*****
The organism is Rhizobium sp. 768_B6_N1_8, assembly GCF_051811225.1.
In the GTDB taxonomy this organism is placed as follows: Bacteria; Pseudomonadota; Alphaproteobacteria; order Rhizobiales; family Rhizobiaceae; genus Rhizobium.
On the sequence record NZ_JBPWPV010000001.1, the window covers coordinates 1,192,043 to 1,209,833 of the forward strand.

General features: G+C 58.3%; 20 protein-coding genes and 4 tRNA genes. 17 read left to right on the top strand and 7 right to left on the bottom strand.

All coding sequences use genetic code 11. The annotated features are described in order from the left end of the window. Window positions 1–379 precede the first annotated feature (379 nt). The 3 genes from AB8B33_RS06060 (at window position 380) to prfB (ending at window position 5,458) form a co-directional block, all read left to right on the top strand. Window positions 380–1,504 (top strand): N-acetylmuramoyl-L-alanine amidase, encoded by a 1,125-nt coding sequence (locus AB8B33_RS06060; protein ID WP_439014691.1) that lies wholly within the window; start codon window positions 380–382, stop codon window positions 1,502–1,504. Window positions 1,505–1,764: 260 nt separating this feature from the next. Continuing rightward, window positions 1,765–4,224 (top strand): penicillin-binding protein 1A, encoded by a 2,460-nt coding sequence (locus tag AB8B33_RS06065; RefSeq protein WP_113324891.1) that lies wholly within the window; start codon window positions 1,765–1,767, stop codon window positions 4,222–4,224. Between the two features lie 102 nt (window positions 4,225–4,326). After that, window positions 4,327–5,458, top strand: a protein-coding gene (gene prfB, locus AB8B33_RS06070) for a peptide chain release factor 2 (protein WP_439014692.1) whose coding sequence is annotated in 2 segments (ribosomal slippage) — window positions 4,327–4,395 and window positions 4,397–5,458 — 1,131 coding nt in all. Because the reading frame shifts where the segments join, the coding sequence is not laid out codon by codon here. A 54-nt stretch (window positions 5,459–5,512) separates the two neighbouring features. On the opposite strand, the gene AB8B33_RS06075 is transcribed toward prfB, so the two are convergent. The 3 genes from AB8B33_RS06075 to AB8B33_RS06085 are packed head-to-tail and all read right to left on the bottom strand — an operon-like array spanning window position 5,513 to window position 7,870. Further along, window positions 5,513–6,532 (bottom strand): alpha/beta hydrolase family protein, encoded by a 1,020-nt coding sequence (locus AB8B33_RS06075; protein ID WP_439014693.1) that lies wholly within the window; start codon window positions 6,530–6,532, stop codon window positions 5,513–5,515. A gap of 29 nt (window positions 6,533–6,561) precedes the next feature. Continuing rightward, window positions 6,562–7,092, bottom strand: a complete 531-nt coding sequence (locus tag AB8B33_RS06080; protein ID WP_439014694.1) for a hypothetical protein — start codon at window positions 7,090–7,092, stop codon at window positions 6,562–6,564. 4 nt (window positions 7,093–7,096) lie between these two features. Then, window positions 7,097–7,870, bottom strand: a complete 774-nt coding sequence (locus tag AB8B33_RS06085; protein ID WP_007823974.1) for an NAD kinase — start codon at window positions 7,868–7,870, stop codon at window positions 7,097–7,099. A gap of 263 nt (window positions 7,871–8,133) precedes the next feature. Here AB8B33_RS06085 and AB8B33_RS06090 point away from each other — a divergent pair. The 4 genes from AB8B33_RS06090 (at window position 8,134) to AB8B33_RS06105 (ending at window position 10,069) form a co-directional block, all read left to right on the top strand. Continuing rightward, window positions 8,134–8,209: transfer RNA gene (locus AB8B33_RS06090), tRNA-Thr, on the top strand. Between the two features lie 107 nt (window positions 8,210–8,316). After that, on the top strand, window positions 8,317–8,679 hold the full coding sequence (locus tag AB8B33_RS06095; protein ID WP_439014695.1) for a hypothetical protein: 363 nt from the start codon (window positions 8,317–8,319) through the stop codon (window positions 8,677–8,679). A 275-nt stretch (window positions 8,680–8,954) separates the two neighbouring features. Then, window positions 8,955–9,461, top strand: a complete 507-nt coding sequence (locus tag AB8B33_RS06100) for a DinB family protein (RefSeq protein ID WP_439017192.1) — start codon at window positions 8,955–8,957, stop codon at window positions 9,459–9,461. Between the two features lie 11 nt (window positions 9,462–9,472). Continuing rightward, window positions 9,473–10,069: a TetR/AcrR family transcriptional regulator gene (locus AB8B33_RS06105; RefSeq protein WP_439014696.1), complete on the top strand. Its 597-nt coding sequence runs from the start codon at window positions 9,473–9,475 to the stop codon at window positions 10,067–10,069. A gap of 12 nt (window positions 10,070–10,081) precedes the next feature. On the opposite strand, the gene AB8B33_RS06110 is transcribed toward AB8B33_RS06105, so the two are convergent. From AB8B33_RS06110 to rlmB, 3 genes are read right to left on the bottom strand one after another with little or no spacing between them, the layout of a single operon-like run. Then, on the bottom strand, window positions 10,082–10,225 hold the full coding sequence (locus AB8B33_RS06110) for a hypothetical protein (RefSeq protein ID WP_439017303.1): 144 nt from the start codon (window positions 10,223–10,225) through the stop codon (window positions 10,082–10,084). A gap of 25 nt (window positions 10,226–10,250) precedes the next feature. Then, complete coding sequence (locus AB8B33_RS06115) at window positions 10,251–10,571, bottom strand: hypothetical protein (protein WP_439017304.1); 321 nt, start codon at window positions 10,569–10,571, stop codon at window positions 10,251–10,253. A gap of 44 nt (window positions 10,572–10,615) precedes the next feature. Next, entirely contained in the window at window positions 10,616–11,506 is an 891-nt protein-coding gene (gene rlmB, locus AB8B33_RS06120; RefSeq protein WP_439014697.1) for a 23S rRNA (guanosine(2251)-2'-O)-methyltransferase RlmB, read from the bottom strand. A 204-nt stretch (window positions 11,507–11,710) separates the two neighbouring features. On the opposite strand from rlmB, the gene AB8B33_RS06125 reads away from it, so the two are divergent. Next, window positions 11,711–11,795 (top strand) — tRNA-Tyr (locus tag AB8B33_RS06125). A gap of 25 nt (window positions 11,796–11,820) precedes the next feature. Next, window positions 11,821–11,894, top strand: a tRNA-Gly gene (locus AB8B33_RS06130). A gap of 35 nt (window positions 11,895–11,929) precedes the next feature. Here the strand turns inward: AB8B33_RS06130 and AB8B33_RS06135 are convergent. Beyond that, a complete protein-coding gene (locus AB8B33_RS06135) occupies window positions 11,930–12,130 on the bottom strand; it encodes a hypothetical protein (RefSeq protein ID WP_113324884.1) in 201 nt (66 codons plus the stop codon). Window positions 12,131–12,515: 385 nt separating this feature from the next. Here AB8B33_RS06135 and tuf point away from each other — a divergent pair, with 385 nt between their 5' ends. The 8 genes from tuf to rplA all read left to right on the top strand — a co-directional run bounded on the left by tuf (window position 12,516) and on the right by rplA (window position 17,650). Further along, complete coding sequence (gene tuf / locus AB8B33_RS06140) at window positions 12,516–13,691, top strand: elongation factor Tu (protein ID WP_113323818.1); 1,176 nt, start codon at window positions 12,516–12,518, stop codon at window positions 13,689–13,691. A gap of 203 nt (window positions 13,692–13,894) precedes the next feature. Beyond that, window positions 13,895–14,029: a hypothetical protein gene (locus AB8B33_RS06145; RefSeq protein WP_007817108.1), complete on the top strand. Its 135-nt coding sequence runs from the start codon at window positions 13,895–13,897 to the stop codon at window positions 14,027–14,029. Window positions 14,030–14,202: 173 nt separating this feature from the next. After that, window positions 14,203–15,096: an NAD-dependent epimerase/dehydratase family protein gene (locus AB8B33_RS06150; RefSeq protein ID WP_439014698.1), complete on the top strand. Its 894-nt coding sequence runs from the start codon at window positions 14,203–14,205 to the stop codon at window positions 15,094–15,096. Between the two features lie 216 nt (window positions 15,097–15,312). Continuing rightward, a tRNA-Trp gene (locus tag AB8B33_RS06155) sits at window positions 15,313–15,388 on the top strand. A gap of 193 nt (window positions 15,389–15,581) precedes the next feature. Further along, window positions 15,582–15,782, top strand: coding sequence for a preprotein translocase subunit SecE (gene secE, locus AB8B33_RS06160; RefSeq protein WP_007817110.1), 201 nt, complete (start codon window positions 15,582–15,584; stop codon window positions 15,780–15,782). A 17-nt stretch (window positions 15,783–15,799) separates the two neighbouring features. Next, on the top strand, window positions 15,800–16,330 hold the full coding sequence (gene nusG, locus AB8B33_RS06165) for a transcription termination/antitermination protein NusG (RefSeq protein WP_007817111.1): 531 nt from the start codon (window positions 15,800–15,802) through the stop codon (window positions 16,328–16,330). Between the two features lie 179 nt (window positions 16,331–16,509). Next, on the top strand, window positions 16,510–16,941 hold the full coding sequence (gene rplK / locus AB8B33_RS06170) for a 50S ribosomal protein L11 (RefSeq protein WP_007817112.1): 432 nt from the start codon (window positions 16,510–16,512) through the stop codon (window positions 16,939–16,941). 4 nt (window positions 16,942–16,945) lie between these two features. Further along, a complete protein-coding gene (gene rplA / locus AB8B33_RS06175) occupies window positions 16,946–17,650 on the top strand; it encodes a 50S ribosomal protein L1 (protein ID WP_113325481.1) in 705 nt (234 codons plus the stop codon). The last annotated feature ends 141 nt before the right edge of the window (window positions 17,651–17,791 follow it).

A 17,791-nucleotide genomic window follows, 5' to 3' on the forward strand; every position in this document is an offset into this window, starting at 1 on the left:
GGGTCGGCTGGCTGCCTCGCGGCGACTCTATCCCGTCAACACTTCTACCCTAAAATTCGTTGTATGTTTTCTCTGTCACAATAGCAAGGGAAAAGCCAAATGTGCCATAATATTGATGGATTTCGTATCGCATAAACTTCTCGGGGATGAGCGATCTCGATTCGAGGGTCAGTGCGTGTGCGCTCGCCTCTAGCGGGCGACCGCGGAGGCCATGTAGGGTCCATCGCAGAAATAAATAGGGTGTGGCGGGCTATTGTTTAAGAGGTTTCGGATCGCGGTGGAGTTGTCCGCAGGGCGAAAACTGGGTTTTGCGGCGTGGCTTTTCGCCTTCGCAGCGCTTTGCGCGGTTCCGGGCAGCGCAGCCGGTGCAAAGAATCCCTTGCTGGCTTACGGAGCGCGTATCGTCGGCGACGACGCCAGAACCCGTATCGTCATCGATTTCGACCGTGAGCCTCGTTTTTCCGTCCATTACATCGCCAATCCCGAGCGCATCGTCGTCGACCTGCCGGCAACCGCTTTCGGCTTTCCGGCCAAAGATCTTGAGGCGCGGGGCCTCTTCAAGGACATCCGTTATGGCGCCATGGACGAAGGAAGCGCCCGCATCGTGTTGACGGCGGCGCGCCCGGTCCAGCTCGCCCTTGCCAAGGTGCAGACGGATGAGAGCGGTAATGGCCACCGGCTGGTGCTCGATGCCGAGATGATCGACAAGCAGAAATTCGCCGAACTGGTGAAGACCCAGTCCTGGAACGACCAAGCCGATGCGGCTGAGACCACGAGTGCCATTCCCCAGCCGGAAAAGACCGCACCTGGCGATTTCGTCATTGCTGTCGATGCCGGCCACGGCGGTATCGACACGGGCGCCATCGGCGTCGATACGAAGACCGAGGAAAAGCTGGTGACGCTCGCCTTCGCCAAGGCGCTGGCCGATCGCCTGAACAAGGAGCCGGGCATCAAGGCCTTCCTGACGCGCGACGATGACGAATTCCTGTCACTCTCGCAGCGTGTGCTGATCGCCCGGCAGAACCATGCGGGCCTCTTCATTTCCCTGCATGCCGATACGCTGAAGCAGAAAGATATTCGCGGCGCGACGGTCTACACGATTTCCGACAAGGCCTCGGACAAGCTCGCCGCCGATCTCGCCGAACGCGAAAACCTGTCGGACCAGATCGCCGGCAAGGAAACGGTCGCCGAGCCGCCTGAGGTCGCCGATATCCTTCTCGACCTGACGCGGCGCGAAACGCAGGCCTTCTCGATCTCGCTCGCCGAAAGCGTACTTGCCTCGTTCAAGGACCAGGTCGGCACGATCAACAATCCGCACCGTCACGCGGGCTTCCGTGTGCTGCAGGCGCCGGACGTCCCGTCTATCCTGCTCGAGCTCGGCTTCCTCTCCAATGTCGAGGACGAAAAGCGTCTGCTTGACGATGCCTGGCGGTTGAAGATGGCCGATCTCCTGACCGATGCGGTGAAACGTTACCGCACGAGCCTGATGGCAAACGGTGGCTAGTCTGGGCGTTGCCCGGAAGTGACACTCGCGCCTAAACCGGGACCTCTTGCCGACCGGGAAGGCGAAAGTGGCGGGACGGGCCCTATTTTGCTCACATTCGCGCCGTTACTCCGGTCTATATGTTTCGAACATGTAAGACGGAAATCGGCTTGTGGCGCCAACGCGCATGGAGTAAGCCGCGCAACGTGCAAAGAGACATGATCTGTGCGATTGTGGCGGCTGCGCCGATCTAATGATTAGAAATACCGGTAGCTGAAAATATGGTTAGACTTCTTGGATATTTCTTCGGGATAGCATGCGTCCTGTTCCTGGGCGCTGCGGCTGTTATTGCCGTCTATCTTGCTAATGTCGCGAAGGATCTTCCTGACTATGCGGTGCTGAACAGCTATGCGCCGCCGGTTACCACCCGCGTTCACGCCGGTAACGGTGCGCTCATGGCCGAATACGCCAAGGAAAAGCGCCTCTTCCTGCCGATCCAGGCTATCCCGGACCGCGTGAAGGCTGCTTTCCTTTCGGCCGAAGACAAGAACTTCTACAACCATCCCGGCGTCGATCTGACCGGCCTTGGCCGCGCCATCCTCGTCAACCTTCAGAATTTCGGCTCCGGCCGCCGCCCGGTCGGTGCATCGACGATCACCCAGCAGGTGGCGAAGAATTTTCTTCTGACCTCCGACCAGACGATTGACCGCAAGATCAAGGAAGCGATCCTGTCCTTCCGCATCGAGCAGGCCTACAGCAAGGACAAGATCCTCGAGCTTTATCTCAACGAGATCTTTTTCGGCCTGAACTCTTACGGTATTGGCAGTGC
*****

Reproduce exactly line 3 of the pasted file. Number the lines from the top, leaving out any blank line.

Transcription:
On the sequence record NZ_JBPWPV010000001.1, the window covers coordinates 1,192,043 to 1,209,833 of the forward strand.